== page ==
Drying Herbs in the Oven

This past weekend, I realized I needed to seriously clip my oregano and thyme. Although I use them fresh in much of my cooking, the plants are growing faster than I can use them. So, I gave both plants a major hair cut! The picture above is what I harvested from the oregano and thyme. What did I do with the harvest? Dry it, of course.

With herbs that don’t have a lot of essential oil, you could hang them to dry – unless you live in the South where the humidity makes the air thick enough to chew. So, for me, ALL my herbs have to be dried mechanically. The choices are an oven or a dehydrator. (Some sources say you can use a microwave, but I don’t think I want to nuke my herbs.) I do have a dehydrator, but I personally prefer the oven method. It’s simpler and takes less time because the oven is a bit warmer than my dehydrator.

First, try to cut your herbs in the morning when the oils are strongest and the herbs will have they’re best flavor. Then wash and dry them well. I patted mine dry with a kitchen towel. Leave the sprigs whole; don’t pull the leaves off the stem at this point. They’re much easier to pull off once they’re dry. Trust me on that one. (The first time I dried herbs, I pulled all the leaves off and then dried them. Took me forever!)

Once your herb sprigs are clean, preheat your oven to 175 degrees Fahrenheit. The temperature must be below 200, else the herbs will bake rather than dry. While the oven is preheating, place your herb sprigs in a single layer on a cookie sheet. Try to place them without overlapping the sprigs, so they’ll dry evenly. The thyme was a little more challenging to do as the sprigs were intertwined – and, I admit, I got lazy. (And yes, I had a few sprigs that didn’t dry well. I need to take my own advice, eh?)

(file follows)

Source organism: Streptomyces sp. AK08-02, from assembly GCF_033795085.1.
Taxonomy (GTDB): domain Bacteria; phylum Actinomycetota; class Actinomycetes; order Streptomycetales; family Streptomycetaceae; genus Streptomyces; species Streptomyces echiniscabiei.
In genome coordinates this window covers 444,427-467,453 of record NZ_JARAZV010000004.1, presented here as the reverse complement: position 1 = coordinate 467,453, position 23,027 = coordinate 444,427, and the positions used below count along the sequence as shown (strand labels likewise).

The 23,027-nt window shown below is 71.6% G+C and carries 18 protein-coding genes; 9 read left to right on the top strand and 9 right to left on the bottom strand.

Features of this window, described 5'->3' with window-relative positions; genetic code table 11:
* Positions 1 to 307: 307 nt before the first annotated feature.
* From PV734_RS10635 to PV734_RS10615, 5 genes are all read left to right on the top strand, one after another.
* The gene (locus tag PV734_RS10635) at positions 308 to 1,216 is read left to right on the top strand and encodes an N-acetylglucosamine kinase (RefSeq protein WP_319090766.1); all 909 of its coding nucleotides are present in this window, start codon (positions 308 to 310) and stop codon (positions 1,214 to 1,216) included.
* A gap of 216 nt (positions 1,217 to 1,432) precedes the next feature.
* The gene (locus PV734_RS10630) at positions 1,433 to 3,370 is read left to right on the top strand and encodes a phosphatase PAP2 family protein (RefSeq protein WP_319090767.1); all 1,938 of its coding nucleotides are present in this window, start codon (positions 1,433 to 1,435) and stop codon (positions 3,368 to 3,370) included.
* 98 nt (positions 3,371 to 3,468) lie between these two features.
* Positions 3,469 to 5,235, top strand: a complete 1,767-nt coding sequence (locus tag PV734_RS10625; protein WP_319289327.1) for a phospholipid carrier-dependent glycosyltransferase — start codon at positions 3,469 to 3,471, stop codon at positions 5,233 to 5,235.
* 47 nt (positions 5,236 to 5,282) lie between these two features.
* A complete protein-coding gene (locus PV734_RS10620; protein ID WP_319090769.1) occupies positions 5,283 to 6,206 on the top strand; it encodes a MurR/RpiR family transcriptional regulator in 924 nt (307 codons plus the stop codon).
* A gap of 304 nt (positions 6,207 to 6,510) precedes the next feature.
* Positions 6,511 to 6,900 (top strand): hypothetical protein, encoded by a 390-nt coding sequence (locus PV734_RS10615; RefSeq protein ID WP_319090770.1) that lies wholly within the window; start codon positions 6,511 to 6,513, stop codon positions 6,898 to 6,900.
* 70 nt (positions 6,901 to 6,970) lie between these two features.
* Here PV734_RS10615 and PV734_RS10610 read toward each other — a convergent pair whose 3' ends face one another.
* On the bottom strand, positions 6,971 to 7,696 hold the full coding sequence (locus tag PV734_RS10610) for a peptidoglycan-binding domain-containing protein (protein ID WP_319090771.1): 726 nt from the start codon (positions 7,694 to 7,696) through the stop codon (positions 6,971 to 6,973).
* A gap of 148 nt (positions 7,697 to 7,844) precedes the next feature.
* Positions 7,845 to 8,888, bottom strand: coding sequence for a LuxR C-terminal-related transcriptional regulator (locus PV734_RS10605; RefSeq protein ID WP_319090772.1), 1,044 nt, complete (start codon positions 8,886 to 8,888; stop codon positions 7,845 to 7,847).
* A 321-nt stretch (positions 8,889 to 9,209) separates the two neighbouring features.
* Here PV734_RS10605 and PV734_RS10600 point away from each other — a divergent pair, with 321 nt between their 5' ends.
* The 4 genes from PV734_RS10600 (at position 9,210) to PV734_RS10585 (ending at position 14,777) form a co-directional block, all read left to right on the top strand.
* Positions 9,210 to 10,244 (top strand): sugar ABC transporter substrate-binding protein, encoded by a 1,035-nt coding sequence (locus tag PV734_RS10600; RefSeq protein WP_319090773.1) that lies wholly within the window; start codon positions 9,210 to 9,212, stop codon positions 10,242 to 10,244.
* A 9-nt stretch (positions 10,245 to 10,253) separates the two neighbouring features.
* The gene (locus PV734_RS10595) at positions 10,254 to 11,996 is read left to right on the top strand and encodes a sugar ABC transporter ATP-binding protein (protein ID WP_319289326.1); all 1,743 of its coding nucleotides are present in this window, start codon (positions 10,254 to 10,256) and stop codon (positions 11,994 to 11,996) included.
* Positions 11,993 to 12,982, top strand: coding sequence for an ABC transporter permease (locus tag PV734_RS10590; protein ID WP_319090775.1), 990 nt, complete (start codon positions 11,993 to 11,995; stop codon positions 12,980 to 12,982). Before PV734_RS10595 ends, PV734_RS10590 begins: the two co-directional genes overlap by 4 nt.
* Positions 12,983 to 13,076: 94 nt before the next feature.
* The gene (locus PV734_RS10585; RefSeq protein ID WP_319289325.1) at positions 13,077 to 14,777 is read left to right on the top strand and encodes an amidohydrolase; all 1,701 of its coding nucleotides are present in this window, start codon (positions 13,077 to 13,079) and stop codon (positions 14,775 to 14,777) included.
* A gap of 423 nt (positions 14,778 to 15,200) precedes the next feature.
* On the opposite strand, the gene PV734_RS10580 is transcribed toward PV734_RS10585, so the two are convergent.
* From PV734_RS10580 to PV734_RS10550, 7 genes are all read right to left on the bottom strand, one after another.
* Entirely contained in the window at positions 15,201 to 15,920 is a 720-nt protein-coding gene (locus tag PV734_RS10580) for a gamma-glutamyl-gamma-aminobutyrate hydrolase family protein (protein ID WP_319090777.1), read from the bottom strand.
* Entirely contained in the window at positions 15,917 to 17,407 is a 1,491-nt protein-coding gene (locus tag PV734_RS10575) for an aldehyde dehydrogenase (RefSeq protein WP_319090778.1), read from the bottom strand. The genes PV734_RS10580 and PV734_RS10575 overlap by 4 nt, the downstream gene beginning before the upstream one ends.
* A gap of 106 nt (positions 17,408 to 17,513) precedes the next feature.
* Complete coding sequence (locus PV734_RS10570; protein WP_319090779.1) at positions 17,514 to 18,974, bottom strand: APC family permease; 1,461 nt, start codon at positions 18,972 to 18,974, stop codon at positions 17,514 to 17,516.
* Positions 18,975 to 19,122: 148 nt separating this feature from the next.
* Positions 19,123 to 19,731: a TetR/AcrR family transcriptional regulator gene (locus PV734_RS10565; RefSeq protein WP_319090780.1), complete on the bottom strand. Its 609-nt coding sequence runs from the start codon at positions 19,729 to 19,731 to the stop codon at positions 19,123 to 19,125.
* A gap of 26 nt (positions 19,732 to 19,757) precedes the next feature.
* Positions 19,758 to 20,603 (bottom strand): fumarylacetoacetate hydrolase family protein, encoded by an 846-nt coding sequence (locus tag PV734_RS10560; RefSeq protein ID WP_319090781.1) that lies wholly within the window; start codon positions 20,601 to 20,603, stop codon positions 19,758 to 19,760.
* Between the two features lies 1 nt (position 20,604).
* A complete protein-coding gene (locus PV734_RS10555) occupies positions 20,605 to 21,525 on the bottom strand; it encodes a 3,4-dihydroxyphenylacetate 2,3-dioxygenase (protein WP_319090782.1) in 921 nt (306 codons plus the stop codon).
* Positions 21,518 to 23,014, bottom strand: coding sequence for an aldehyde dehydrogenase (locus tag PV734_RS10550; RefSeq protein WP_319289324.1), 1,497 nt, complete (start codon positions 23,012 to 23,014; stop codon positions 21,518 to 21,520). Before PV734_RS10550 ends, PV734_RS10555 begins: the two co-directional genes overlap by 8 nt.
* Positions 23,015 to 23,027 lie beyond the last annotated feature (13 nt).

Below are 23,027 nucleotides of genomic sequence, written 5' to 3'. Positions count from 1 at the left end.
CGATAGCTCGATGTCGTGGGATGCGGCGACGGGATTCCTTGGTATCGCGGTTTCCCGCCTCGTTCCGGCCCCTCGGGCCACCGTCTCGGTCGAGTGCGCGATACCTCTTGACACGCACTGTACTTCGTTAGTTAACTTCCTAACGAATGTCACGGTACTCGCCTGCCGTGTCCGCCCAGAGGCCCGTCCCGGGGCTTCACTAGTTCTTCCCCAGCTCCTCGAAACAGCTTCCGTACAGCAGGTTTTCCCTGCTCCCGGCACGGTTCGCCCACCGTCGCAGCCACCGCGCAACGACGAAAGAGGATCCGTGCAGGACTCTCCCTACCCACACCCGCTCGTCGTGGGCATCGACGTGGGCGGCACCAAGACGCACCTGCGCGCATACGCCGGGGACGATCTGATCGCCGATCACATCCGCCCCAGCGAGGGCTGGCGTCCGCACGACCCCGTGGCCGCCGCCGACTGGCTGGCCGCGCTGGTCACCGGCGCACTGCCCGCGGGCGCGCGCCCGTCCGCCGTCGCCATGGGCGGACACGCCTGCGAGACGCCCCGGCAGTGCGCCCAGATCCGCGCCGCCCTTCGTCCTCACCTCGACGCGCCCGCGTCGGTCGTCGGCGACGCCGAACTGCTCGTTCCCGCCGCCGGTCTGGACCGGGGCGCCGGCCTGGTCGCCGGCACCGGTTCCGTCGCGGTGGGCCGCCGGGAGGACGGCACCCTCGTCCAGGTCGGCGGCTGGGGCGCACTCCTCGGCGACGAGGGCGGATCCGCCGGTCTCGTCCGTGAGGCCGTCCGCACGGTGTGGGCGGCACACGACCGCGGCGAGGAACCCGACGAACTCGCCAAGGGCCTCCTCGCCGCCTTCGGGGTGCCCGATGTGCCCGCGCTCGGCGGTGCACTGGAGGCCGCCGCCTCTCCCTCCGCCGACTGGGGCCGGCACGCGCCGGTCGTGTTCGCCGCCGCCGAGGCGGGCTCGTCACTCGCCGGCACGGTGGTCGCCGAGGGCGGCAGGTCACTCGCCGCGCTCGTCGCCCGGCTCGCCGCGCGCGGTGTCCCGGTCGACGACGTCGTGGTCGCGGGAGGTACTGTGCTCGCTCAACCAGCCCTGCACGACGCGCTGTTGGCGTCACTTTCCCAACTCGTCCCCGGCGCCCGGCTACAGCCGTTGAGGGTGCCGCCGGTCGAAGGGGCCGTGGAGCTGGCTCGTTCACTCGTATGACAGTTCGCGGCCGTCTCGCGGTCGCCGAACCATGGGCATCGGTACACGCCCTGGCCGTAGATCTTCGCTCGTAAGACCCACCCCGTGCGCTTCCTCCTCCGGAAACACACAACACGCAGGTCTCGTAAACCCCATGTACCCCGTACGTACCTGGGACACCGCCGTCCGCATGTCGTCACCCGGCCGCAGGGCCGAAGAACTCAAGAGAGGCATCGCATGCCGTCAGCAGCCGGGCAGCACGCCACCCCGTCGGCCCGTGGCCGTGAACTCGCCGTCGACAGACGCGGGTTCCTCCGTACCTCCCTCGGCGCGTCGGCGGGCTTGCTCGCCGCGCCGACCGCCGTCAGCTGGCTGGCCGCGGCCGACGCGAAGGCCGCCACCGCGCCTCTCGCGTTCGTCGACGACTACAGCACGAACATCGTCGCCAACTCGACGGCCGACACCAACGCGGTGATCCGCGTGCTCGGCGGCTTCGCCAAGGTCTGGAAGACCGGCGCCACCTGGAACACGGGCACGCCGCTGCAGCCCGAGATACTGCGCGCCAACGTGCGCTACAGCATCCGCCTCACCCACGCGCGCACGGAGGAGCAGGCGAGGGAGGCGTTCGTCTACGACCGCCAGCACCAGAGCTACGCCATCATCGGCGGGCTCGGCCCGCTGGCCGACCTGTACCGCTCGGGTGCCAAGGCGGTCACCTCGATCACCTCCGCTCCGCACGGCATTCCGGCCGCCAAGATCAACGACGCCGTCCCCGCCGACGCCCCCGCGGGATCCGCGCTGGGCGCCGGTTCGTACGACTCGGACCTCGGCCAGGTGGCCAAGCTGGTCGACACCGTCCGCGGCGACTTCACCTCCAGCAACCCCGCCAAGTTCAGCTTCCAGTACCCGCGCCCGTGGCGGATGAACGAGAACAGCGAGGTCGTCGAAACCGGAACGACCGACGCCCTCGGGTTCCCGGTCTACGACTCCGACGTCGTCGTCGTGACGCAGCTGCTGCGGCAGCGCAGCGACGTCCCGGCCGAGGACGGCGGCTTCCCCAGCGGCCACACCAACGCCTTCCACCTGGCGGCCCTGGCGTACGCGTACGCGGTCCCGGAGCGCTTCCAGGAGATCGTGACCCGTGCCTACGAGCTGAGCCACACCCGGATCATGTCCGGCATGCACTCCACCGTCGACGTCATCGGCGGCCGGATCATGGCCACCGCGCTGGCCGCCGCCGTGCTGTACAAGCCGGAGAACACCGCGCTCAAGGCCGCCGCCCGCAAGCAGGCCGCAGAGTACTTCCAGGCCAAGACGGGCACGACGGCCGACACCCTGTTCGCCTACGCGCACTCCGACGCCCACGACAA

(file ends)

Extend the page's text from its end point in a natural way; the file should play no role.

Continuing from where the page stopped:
Thyme ready to dry

Thyme ready to dry

Oregano ready to dry

Once the oven is preheated, put your cookie sheets on the shelves in the center of the oven. LEAVE THE OVEN DOOR CRACKED OPEN! This is important because you want air circulation to help dry the herbs; you don’t not bake them. The time it takes for herbs to dry completely depends on the amount of essential oils in the herb. The amount of humidity can affect the timing, as well. Set your timer for 30 minutes, then check them every 15 minutes. When they look dry, remove a sprig to test it. It’s dry when you can crumble it in your hand. My thyme took about 45 minutes, and my oregano took 75 minutes (it has more essential oils than thyme). But that’s not a hard and fast rule, so be sure you monitor them.

Dried thyme

Dried thyme

Dried oregano

At this point, you have a choice. You can store your dried herbs whole in a tightly sealed jar, which is the recommended way for maintaining flavor for a longer period of time. Or, like me, you can grind your herbs in a mortar and pestle and store in a seasoning jar. I use my herbs so quickly, it’s easier for me to grind them all at once and store them in a seasoning jar. (I got mine at Bed, Bath & Beyond for 99 cents each.)

If you’re going to grind them, run your hand along the stem and all the leaves will crumble off into the mortar. Easy! And, your grinding job will be half done. (Then put the stems into the compost pile.)

Grinding oregano

Grinding oregano

Once you’ve ground the herbs – coarse or fine, your choice – use a funnel and pour into your jar. Store in a cool, dark place.

UPDATE: If you’d like more detail on storing your dried herbs, see my Q&A Thursdays article, “How to Store Dried Herbs.”

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Do you grow your own herbs? How do you preserve them?

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25 comments on “Drying Herbs in the Oven